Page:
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Considering forgiveness for man, prosecutors say wrongly sentenced is not a priority for Missouri governor

JEFFERSON CITY, Mo. – Republican Missouri Gov. Mike Parson has said addressing the pardon request for a man who has been behind bars for a triple murder for more than four decades is not a “priority,” even though prosecutors say he did not commit the crime.

Parson noted that Kevin Strickland, 62, had been tried “by a jury of his peers” and found guilty. But he added that he knew there was “a lot more information out there.”

Parson has a backlog of about 3,000 pardon requests, the Kansas City Star reported. He granted almost no pardons before his re-election in 2020, but has since started issuing a pardon group on a monthly basis.

“When something like that comes up, we look at those cases, but I’m not sure if that necessarily makes it a priority to jump in front of the line,” Parson said at a press conference Monday. “We understand that some cases are going to get more media attention than others, but we’re just going to look at these things.”

Several state lawmakers on both sides of the aisle signed a letter asking for a pardon from Strickland, who has maintained his innocence since his April 1978 conviction to the deaths of three people in Kansas City.

Jackson County District Attorney Jean Peters Baker has requested his release. Federal prosecutors for the Western Missouri District, Jackson County Presiding Judge, Kansas City Mayor Quinton Lucas, and members of the team who convicted Strickland have also said he should be cleared.

A bill approved this year that awaits Parson’s signature would give local prosecutors more power in such cases by allowing allegations of innocence to be brought to trial courts when a prosecutor believes a prisoner is innocent. Baker has said that if the governor signs the bill, she will table a motion on the first day he is legally allowed to have Strickland released.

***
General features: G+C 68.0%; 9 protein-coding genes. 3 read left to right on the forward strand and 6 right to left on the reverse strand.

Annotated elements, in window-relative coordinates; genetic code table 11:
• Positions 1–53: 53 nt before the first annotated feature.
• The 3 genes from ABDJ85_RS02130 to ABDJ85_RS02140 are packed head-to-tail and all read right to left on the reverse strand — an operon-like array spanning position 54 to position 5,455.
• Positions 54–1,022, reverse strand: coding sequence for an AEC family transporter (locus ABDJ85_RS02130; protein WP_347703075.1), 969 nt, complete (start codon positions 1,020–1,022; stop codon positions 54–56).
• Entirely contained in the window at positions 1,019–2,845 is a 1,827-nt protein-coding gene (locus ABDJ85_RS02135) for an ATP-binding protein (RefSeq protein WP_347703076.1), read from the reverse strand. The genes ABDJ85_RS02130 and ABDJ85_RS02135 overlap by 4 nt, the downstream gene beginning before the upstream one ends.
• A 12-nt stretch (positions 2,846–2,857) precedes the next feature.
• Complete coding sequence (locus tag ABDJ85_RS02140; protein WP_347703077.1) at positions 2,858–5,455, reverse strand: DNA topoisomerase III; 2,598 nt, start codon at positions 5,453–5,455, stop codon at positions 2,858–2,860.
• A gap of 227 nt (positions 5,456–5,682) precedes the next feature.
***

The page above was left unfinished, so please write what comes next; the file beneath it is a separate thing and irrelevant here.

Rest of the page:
The Star reported in September that two men who have pleaded guilty to the murders for decades have sworn Strickland was not with them and two other accomplices in the shooting. The only eyewitness also recanted and called for Strickland’s release.

In a petition filed with the Missouri Supreme Court in May, defense attorneys also noted that prosecutors had removed the only four potential black jurors from the trial of Strickland, who is black.

Due to the prosecution’s “racially motivated” strikes, Strickland’s fate was decided by an all-white jury in a trial overseen by a white judge with white lawyers, the Star reported.

The state Supreme Court refused to hear Strickland’s case, without giving a reason.

Strickland asked for pardon on Tuesday, saying he did not want his sentence commuted. Anything less than a full pardon “would leave an unfair and undeserved stain on my criminal record,” he wrote.

“Through total forgiveness, you have the power not only to correct my wrongful conviction, but also to ensure that my innocence is finally recognized,” Strickland wrote.

If Strickland is released, he will not be entitled to state compensation. Missouri only compensates inmates who are cleared through DNA evidence, according to the Midwest Innocence Project.

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